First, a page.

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Toddler to teen: 9 design tricks to future-proof your child's bedroom for a space that lasts

From the storage to the bedding, some forward planning can save you time and money later.

Image: Shutterstock/spass

WITH A TINY baby in your arms, it’s hard to imagine that a day when that ginormous cot in the corner might become too small, or the farm-animal themed décor might not appeal.

But rest assured, babies grow into toddlers, and in turn into preschoolers, kids and teens. Those new life stages arrive so much faster than you could ever expect. In order to avoid redesigning your baby, toddler or child’s room every time he or she hits a new milestone, you’ll want to future-proof it as you go.

We recently ditched the changing table in my son’s room following a successful bout of pandemic potty training, and I regret not having chosen a low storage unit he could have kept well past his diaper years. Likewise, we should have invested in a convertible cot for the impending transition to a toddler bed. However, my past design mistakes can serve as lessons for your décor choices today.

Whether you’re choosing a changing table for your baby’s nursery or storage for your future Lego-lover, here’s how to make sure your kid’s room grows along with them, from toddler right up to teen.

Baby to toddler

shutterstock_1057220057 Source: Shutterstock/New Africa

1. Choose a low storage unit that can double as a changing table: When you’re thinking about a changing table, think ahead to the days when you won’t need that flat surface to wipe a tiny bum anymore. By the time you have a potty-trained toddler, that changing table won’t be necessary and it won’t have nearly enough storage for their growing clothing sizes. Instead, opt for a low storage unit and choose a changing pad for the top that can be taken away once your baby moves out of nappies.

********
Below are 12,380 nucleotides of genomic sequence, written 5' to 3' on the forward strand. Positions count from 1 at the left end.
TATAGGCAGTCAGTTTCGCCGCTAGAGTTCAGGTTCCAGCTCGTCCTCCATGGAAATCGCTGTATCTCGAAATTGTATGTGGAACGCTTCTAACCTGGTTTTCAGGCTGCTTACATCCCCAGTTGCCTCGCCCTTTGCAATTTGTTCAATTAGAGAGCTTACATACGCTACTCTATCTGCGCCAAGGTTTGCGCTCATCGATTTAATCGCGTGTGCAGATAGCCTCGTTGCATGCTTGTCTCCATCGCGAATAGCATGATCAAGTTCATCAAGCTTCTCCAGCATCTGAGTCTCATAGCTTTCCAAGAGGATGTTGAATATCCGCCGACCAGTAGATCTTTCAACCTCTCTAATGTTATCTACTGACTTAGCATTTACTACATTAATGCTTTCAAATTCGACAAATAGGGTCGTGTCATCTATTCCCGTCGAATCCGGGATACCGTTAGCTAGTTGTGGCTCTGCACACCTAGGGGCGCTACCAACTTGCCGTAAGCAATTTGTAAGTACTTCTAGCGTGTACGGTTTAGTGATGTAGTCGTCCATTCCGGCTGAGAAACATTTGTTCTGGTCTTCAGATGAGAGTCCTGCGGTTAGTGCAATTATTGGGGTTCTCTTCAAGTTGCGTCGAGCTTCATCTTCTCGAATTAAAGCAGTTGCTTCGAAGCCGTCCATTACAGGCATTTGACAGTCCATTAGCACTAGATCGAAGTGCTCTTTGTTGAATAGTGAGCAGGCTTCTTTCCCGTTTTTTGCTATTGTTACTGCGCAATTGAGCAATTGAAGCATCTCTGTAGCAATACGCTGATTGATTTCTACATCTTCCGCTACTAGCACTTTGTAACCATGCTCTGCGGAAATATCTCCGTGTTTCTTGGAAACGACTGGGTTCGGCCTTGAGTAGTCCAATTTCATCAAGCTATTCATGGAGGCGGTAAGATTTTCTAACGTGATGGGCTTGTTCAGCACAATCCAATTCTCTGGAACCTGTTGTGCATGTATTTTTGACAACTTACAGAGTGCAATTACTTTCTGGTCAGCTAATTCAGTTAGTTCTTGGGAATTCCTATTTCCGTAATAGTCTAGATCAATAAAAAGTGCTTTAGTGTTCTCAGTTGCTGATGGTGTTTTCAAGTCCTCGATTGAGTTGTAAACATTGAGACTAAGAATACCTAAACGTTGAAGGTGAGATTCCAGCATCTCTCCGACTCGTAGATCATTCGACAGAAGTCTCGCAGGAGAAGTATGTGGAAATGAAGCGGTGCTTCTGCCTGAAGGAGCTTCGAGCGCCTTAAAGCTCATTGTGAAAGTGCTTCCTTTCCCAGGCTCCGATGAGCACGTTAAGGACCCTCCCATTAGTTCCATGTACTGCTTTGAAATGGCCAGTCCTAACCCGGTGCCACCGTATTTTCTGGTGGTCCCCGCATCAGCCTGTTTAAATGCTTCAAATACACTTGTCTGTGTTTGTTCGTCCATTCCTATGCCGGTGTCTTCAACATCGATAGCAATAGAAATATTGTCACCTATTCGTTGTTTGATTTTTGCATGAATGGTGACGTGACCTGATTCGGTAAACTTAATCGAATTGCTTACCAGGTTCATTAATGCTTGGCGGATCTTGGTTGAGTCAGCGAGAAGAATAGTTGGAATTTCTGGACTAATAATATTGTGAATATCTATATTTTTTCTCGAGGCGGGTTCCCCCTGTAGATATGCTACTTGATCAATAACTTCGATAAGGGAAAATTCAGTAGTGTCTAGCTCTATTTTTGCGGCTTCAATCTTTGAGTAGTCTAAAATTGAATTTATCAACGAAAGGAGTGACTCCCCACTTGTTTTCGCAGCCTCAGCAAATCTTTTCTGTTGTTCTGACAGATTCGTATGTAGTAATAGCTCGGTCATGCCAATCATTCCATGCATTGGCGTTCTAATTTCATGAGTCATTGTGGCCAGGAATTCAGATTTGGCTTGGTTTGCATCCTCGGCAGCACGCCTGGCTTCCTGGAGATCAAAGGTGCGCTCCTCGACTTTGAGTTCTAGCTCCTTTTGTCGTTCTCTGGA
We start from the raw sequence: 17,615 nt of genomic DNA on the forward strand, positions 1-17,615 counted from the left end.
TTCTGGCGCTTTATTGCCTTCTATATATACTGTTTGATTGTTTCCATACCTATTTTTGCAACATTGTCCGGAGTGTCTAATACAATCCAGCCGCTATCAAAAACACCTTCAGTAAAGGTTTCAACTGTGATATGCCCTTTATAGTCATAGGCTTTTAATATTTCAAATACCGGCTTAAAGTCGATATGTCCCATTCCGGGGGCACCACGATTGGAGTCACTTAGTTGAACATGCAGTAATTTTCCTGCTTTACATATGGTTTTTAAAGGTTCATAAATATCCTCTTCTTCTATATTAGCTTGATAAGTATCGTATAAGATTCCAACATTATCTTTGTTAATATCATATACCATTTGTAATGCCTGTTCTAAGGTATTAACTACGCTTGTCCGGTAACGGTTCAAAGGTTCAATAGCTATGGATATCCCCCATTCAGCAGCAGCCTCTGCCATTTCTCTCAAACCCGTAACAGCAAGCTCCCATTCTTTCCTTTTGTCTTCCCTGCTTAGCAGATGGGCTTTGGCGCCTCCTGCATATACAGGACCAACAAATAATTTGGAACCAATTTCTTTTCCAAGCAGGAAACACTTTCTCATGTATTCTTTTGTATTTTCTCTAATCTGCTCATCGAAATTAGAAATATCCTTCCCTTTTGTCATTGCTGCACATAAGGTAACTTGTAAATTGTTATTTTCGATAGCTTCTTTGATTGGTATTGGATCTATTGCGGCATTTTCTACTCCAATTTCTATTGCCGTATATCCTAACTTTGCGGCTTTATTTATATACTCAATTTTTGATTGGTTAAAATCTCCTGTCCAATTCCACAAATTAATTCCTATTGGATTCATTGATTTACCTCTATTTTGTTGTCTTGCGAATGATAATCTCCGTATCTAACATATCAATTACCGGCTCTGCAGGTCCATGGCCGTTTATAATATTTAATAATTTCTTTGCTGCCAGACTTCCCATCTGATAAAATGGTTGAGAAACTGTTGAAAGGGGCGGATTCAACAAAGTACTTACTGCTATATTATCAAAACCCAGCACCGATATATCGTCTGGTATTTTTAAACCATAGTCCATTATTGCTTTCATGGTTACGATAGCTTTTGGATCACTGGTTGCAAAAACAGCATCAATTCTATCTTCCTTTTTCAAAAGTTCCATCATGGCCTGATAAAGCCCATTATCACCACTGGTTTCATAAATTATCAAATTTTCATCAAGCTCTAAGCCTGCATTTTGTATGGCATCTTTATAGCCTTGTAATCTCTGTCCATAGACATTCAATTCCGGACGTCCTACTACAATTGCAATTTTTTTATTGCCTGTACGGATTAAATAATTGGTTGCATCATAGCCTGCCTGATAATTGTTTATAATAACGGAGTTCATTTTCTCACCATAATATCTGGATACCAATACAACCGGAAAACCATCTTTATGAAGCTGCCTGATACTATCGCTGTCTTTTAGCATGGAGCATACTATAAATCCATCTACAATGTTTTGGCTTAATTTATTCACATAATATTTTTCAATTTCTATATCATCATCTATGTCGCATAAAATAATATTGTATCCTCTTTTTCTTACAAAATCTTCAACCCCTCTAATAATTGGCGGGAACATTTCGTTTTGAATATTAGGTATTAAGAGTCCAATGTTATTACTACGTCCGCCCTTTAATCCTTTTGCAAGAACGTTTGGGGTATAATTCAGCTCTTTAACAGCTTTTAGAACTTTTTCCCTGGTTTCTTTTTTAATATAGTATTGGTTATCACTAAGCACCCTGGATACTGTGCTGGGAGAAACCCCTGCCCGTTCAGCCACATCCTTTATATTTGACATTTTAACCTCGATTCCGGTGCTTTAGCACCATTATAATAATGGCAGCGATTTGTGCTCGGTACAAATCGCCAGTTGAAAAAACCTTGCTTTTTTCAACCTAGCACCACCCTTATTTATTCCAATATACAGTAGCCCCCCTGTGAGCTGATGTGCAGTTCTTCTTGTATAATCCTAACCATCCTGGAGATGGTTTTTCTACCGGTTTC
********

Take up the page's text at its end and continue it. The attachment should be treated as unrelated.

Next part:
2. Find a cot that converts to a toddler bed: Be on the lookout for a cot that can later convert into a toddler bed, because you’ll be likely to squeeze an extra year or two out of the bed that way. You might also find that transitioning your toddler out of his cot is made easier if you simply need to remove a single wall. No promises on that one though!

3. Picking a rug? Choose one that’s built to last: It might seem like a cosy inclusion for a baby’s nursery, but a fluffy rug probably won’t be able to withstand your hard-playing toddler. Between the smaller pieces that could get easily lost or trapped in a thick pile rug, and the reality that kids only get messier and dirtier as they get older, you’ll want to choose a rug option that will last. In order to keep the floor soft under your baby’s crawling knees, try a thick rug pad under a washable cotton rug.

Toddler to kid

shutterstock_671044846 Source: Shutterstock/Yuganov Konstantin